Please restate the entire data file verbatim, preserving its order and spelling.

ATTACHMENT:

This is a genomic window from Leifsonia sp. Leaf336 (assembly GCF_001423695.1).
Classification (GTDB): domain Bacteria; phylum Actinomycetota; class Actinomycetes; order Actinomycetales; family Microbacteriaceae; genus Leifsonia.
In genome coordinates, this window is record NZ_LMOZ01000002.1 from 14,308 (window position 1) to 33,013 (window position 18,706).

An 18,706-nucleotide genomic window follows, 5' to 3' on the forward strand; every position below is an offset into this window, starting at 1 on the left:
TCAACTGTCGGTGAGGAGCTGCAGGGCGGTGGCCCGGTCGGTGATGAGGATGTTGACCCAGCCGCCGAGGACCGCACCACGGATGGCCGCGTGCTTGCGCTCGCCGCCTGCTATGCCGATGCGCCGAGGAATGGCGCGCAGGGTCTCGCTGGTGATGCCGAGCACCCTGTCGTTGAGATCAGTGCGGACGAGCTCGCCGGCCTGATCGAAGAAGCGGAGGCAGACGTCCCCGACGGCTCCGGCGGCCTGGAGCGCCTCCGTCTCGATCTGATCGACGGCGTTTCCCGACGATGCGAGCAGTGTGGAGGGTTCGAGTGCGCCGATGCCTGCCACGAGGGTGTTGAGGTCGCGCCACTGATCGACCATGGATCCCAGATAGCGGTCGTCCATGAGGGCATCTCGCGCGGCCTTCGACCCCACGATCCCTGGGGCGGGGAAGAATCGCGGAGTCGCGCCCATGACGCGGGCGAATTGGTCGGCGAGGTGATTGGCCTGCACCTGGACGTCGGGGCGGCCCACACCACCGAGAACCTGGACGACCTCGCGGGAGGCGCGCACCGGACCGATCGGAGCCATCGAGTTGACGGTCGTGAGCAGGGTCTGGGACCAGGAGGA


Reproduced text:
This is a genomic window from Leifsonia sp. Leaf336 (assembly GCF_001423695.1).
Classification (GTDB): domain Bacteria; phylum Actinomycetota; class Actinomycetes; order Actinomycetales; family Microbacteriaceae; genus Leifsonia.
In genome coordinates, this window is record NZ_LMOZ01000002.1 from 14,308 (window position 1) to 33,013 (window position 18,706).

An 18,706-nucleotide genomic window follows, 5' to 3' on the forward strand; every position below is an offset into this window, starting at 1 on the left:
TCAACTGTCGGTGAGGAGCTGCAGGGCGGTGGCCCGGTCGGTGATGAGGATGTTGACCCAGCCGCCGAGGACCGCACCACGGATGGCCGCGTGCTTGCGCTCGCCGCCTGCTATGCCGATGCGCCGAGGAATGGCGCGCAGGGTCTCGCTGGTGATGCCGAGCACCCTGTCGTTGAGATCAGTGCGGACGAGCTCGCCGGCCTGATCGAAGAAGCGGAGGCAGACGTCCCCGACGGCTCCGGCGGCCTGGAGCGCCTCCGTCTCGATCTGATCGACGGCGTTTCCCGACGATGCGAGCAGTGTGGAGGGTTCGAGTGCGCCGATGCCTGCCACGAGGGTGTTGAGGTCGCGCCACTGATCGACCATGGATCCCAGATAGCGGTCGTCCATGAGGGCATCTCGCGCGGCCTTCGACCCCACGATCCCTGGGGCGGGGAAGAATCGCGGAGTCGCGCCCATGACGCGGGCGAATTGGTCGGCGAGGTGATTGGCCTGCACCTGGACGTCGGGGCGGCCCACACCACCGAGAACCTGGACGACCTCGCGGGAGGCGCGCACCGGACCGATCGGAGCCATCGAGTTGACGGTCGTGAGCAGGGTCTGGGACCAGGAGGA